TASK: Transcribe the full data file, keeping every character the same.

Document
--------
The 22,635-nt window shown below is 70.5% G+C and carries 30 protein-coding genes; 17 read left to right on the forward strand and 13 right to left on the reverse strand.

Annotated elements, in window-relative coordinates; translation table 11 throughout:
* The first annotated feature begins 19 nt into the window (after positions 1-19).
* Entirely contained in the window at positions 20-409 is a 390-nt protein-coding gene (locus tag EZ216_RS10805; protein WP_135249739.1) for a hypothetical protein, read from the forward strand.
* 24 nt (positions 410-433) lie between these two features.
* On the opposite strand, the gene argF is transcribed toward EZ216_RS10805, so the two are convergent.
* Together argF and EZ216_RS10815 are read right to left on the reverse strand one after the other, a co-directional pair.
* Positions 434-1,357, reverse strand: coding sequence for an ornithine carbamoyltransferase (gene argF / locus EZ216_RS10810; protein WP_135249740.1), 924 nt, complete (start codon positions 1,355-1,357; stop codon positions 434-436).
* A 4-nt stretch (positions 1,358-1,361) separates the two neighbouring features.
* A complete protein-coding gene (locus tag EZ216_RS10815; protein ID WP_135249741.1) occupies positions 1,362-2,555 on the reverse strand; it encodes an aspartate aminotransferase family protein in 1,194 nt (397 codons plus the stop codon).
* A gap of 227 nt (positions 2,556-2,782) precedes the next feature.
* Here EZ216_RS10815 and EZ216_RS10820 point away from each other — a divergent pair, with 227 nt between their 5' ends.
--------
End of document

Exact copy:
The 22,635-nt window shown below is 70.5% G+C and carries 30 protein-coding genes; 17 read left to right on the forward strand and 13 right to left on the reverse strand.

Annotated elements, in window-relative coordinates; translation table 11 throughout:
* The first annotated feature begins 19 nt into the window (after positions 1-19).
* Entirely contained in the window at positions 20-409 is a 390-nt protein-coding gene (locus tag EZ216_RS10805; protein WP_135249739.1) for a hypothetical protein, read from the forward strand.
* 24 nt (positions 410-433) lie between these two features.
* On the opposite strand, the gene argF is transcribed toward EZ216_RS10805, so the two are convergent.
* Together argF and EZ216_RS10815 are read right to left on the reverse strand one after the other, a co-directional pair.
* Positions 434-1,357, reverse strand: coding sequence for an ornithine carbamoyltransferase (gene argF / locus EZ216_RS10810; protein WP_135249740.1), 924 nt, complete (start codon positions 1,355-1,357; stop codon positions 434-436).
* A 4-nt stretch (positions 1,358-1,361) separates the two neighbouring features.
* A complete protein-coding gene (locus tag EZ216_RS10815; protein ID WP_135249741.1) occupies positions 1,362-2,555 on the reverse strand; it encodes an aspartate aminotransferase family protein in 1,194 nt (397 codons plus the stop codon).
* A gap of 227 nt (positions 2,556-2,782) precedes the next feature.
* Here EZ216_RS10815 and EZ216_RS10820 point away from each other — a divergent pair, with 227 nt between their 5' ends.